48 nightlife and public entertainment outlets caught breaching rules; 103 people arrested

Enforcement checks took place at 1,543 outlets, including one in Jalan Besar (left) and one in Concorde Shopping Centre. PHOTOS: SINGAPORE POLICE FORCE

SINGAPORE - Forty-eight public entertainment and nightlife outlets, some of which were unlicensed, were caught for breaching various rules during multi-agency islandwide enforcement checks between April 19 and June 14 this year.

The police, in a statement on Monday (June 27), said seven of the outlets had flouted Covid-19 regulations.

The breaches included failing to minimise physical interactions between customers and non-customers, failing to implement a system of checks for vaccination-differentiated safe management measures, and not ensuring patrons wore masks while indoors.

The other outlets breached regulations such as the Public Entertainments Act 1958 and the Liquor Control (Supply and Consumption) Act 2015.

The checks, which took place at 1,543 outlets across the island, were carried out by the police, the Singapore Tourism Board, Urban Redevelopment Authority, Enterprise Singapore, Singapore Food Agency, Singapore Land Authority, Sentosa Development Corporation and JTC Corporation, as part of efforts to ensure a safe resumption of nightlife business here.

Four closure orders and six composition fines of $1,000 each were issued to operators for breaching safe management measures, while unmasked patrons were given composition fines ranging from $300 to $1,000.

A total of 71 men and 32 women, aged between 16 and 52, were arrested for various offences such as being members of unlawful societies, possession of offensive weapons in a public place, causing annoyance while drunk and working without a valid work permit.

Twenty-seven of the women were arrested for allegedly working at nightlife establishments as freelance hostesses by providing companionship and drinking with patrons without a valid work permit.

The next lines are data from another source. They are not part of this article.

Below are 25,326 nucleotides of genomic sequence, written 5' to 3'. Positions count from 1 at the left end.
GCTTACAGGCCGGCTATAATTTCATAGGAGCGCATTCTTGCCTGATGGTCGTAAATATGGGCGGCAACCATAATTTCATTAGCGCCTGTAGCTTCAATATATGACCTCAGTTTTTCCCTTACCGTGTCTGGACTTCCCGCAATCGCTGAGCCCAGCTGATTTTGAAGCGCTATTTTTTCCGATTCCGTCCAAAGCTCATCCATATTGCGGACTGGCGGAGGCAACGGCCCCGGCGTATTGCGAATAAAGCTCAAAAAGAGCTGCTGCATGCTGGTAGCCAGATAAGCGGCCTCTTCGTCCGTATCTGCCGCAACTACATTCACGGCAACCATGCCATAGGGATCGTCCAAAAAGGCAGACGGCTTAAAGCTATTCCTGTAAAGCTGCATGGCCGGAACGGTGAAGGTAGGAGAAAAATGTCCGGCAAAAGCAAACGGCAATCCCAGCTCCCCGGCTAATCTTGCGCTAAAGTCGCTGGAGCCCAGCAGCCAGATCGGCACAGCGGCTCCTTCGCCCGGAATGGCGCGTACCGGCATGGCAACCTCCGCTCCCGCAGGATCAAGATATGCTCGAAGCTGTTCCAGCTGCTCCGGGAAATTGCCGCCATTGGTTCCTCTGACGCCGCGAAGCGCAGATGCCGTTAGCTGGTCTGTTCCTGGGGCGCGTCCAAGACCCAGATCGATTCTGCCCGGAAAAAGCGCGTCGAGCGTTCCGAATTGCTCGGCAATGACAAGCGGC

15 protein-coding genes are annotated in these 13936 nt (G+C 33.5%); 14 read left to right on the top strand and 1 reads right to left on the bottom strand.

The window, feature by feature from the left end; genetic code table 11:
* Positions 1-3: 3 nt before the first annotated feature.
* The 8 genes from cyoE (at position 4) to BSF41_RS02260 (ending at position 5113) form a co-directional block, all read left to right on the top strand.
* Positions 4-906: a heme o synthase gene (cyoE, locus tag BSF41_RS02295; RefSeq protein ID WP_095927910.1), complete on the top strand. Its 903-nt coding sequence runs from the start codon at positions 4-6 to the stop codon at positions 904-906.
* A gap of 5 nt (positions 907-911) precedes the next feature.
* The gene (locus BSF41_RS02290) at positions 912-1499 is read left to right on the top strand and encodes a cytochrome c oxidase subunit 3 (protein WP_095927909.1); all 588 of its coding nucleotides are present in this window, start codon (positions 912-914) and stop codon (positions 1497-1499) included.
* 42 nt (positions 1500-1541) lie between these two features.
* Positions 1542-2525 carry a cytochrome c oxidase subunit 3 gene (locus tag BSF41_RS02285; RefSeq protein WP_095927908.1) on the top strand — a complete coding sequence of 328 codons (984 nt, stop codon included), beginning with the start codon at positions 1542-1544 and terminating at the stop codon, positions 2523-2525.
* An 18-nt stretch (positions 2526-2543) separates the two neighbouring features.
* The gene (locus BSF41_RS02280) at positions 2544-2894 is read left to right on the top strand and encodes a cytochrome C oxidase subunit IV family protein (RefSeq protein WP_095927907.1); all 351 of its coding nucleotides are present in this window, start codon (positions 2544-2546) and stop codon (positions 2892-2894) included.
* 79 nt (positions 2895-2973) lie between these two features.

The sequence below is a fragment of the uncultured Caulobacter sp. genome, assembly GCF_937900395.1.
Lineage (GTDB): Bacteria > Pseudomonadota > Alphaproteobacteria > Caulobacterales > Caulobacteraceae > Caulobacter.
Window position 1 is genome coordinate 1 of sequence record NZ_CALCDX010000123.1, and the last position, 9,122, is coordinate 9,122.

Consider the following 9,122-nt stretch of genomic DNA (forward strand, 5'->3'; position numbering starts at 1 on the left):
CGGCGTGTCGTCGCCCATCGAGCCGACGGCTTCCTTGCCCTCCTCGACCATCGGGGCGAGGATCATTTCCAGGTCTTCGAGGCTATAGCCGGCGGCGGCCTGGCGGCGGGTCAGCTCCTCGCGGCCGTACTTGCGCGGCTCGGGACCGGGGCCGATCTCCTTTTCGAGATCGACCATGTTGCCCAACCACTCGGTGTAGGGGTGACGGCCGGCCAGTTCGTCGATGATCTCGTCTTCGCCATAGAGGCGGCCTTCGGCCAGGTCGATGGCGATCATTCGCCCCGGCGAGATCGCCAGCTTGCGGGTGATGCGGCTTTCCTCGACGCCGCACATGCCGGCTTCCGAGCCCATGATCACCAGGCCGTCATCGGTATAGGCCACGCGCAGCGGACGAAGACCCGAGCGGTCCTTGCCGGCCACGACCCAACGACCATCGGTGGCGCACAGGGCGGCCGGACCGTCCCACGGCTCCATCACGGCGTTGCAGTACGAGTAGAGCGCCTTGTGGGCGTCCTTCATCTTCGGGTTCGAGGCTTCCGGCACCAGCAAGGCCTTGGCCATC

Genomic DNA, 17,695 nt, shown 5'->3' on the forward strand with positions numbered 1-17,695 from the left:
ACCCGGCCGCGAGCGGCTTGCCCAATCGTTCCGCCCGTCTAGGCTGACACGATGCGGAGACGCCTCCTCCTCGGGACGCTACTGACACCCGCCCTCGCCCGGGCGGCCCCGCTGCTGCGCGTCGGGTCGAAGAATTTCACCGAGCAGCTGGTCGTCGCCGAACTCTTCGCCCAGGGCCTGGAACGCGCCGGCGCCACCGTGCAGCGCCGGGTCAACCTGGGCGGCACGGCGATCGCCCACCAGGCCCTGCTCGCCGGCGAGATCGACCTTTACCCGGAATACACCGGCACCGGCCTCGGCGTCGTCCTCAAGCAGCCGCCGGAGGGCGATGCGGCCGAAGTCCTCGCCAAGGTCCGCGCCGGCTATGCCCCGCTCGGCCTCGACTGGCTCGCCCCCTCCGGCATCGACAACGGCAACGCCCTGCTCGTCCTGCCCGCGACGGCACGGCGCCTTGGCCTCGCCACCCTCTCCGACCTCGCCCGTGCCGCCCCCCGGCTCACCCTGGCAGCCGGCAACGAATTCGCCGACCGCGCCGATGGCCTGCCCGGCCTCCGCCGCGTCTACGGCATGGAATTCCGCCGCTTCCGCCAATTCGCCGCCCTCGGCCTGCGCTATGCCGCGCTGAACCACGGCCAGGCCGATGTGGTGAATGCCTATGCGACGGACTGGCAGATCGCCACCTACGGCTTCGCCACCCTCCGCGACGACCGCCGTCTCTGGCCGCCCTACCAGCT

The women, who were of Thai, Chinese and Vietnamese nationalities, were aged between 24 and 53.

The police added that on May 14 this year, an outlet within a shophouse in Jalan Besar was found to have been furnished with five private rooms equipped with karaoke systems, speakers, microphones and televisions.

Patrons were allegedly permitted to sing karaoke in these rooms even though the operator did not possess a valid public entertainment licence, said the police, adding that the operator is under probe.

An outlet within a shophouse in Jalan Besar was found to have been furnished with five private rooms equipped with karaoke systems, speakers, microphones and televisions. PHOTOS: SINGAPORE POLICE FORCE

In another set of checks on April 20, seven men patronising an outlet in a shopping centre in Outram Road were found to be members of unlawful societies.

The men, aged between 22 and 28, were arrested.

A check on the same outlet four days later revealed that it allowed a group of 11 unmasked patrons to gather within its premises.

As the operator had failed to ensure that the group size of unmasked patrons did not exceed the group size limit of 10 at the time, he was issued with a 10-day closure order from May 1 to 10, and was also given a $1,000 composition fine.

Those found guilty of providing public entertainment without a valid licence may be fined up to $20,000.

Those who do not comply with safe distancing measures may be jailed for up to six months, fined up to $10,000, or both.

In the statement, the police said they will continue to carry out enforcement operations at public entertainment outlets to suppress illicit activities together with other agencies.

The police said: "Notwithstanding the easing of Covid-19 measures, members of the public and businesses are advised to remain vigilant and continue to take the prevailing safe management measures seriously."

They added that irresponsible behaviour that flouts such measures will not be tolerated, and offenders will be dealt with firmly.

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